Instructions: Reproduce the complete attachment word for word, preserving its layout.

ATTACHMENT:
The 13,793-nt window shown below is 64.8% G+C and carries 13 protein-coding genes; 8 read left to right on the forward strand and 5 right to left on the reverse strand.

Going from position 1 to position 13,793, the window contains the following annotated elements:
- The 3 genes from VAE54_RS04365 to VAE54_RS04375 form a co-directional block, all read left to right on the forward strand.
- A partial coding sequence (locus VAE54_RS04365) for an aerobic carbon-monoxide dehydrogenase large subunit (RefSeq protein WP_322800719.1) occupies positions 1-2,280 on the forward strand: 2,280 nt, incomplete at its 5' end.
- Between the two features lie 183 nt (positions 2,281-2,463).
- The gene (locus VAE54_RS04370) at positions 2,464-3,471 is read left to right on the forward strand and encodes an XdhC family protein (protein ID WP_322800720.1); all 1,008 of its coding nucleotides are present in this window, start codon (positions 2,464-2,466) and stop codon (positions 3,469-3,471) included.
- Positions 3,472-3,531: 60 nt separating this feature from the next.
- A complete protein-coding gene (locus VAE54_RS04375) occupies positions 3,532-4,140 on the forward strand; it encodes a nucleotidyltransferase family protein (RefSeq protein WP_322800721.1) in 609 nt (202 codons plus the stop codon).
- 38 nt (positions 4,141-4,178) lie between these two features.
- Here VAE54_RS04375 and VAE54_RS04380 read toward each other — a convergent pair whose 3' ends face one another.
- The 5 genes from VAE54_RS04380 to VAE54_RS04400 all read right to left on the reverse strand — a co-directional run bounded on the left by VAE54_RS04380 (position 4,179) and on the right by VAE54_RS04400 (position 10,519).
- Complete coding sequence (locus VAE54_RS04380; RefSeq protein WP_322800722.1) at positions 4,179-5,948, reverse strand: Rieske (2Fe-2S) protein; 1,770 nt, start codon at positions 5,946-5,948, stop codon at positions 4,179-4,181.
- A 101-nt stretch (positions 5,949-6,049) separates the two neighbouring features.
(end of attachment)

The 13,793-nt window shown below is 64.8% G+C and carries 13 protein-coding genes; 8 read left to right on the forward strand and 5 right to left on the reverse strand.

Going from position 1 to position 13,793, the window contains the following annotated elements:
- The 3 genes from VAE54_RS04365 to VAE54_RS04375 form a co-directional block, all read left to right on the forward strand.
- A partial coding sequence (locus VAE54_RS04365) for an aerobic carbon-monoxide dehydrogenase large subunit (RefSeq protein WP_322800719.1) occupies positions 1-2,280 on the forward strand: 2,280 nt, incomplete at its 5' end.
- Between the two features lie 183 nt (positions 2,281-2,463).
- The gene (locus VAE54_RS04370) at positions 2,464-3,471 is read left to right on the forward strand and encodes an XdhC family protein (protein ID WP_322800720.1); all 1,008 of its coding nucleotides are present in this window, start codon (positions 2,464-2,466) and stop codon (positions 3,469-3,471) included.
- Positions 3,472-3,531: 60 nt separating this feature from the next.
- A complete protein-coding gene (locus VAE54_RS04375) occupies positions 3,532-4,140 on the forward strand; it encodes a nucleotidyltransferase family protein (RefSeq protein WP_322800721.1) in 609 nt (202 codons plus the stop codon).
- 38 nt (positions 4,141-4,178) lie between these two features.
- Here VAE54_RS04375 and VAE54_RS04380 read toward each other — a convergent pair whose 3' ends face one another.
- The 5 genes from VAE54_RS04380 to VAE54_RS04400 all read right to left on the reverse strand — a co-directional run bounded on the left by VAE54_RS04380 (position 4,179) and on the right by VAE54_RS04400 (position 10,519).
- Complete coding sequence (locus VAE54_RS04380; RefSeq protein WP_322800722.1) at positions 4,179-5,948, reverse strand: Rieske (2Fe-2S) protein; 1,770 nt, start codon at positions 5,946-5,948, stop codon at positions 4,179-4,181.
- A 101-nt stretch (positions 5,949-6,049) separates the two neighbouring features.